The Price Keeps Going Up

Nathan Beaulieu & Dale Weise give a glimpse into what makes Carey Price such an elite talent

The Price Keeps Going Up



He’s in the midst of an MVP season, a world-class goaltender that continues to shine between the pipes for the Montreal Canadiens, while garnering widespread praise from teammates, opponents and hockey fans.

Boasting the most wins, top save percentage and goals against average in the league, Carey Price, also tied for most shutouts, has been nothing short of spectacular in 2014-15. The 27-year-old B.C. native recently surpassed 25,000 minutes played and 425 career regular season games.

Could Price, whose recent selfie with a young fan named Justin went viral, be in line for some of hockey’s most sought-after individual trophies, including the NHLPA’s Ted Lindsay Award? His teammates certainly think so.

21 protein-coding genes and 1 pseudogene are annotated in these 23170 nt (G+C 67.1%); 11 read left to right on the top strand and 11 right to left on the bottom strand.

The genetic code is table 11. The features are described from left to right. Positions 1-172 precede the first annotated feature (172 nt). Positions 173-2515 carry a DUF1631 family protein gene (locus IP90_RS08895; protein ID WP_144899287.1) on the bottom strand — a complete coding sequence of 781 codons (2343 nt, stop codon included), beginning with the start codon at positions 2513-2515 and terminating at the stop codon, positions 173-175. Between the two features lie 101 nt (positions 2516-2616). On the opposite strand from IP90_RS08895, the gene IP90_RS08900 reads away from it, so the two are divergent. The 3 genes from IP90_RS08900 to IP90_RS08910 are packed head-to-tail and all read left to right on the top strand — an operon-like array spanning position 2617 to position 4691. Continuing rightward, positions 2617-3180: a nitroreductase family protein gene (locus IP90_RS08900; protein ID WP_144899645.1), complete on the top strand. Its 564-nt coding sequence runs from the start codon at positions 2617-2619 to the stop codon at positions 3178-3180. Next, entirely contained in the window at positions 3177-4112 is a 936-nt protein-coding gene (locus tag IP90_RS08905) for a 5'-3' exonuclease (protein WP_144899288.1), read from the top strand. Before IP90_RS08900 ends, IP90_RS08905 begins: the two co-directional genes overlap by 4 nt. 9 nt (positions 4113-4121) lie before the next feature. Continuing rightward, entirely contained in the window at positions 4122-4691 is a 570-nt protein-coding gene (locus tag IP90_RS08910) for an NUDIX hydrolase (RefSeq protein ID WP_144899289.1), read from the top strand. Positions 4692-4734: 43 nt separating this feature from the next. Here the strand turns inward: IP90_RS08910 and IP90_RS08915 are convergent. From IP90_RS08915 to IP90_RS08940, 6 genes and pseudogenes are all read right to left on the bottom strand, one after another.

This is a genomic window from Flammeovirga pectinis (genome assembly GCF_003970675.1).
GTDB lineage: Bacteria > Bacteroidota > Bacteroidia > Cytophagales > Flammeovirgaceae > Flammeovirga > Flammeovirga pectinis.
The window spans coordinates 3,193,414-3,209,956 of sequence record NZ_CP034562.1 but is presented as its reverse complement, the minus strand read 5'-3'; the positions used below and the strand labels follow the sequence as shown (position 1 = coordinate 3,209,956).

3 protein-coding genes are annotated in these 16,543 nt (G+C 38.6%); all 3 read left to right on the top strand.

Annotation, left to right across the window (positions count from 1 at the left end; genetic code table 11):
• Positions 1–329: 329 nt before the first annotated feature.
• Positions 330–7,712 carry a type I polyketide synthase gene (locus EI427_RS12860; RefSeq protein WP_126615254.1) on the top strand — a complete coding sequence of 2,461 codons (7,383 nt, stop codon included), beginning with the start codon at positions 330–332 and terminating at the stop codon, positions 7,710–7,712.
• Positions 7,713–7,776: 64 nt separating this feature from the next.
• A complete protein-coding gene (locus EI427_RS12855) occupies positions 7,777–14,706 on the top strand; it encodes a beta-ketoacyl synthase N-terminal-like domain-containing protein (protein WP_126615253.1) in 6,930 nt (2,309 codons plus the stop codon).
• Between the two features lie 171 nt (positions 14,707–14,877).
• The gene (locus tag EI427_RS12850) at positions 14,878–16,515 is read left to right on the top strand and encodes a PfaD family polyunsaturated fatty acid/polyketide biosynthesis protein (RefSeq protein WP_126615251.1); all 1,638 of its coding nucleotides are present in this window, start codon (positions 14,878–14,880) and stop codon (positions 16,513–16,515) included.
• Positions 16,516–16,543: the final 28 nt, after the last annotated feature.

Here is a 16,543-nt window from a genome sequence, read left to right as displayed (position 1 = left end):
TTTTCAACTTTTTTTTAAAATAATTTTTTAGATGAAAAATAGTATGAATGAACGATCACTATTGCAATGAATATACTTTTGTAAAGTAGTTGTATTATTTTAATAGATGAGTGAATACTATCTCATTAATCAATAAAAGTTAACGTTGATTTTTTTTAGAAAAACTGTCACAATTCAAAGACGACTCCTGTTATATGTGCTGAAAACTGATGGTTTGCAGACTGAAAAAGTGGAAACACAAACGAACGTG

Montreal’s Nathan Beaulieu and Dale Weise recently wrote their thoughts on their standout backstopper and shared them with

This is what they want the hockey world to know about No. 31, in their own words.


“The one thing that I’ve learned about myself as a player and a person from Carey is confidence. He is so calm and collected in the net and he makes the game seem very easy.”

“It’s definitely better to have Carey as a teammate rather than an opponent because, well, I don't ever want to have to play against him. But, as a teammate, he is a leader by example and a guy young players can turn to because he is so approachable.”

“(Laughing) The one thing that the hockey world should know about Carey is that he wears too much camo.”


“From Carey, I’ve learned to not let things get to you. Carey has had a tremendous amount of success in the last two years and he's still as humble as ever and continues to be the hardest worker on our team.”

“Carey makes a better teammate then opponent because he's the best goaltender in the world! Without him we wouldn't be anywhere. He's the heart of our team.”

“The one thing I would really want the hockey world to know about Carey is he's probably our biggest leader. He doesn't say much or say things that often, but when he does, the room is silent and because of that, the boys want to work extremely hard in front of him.”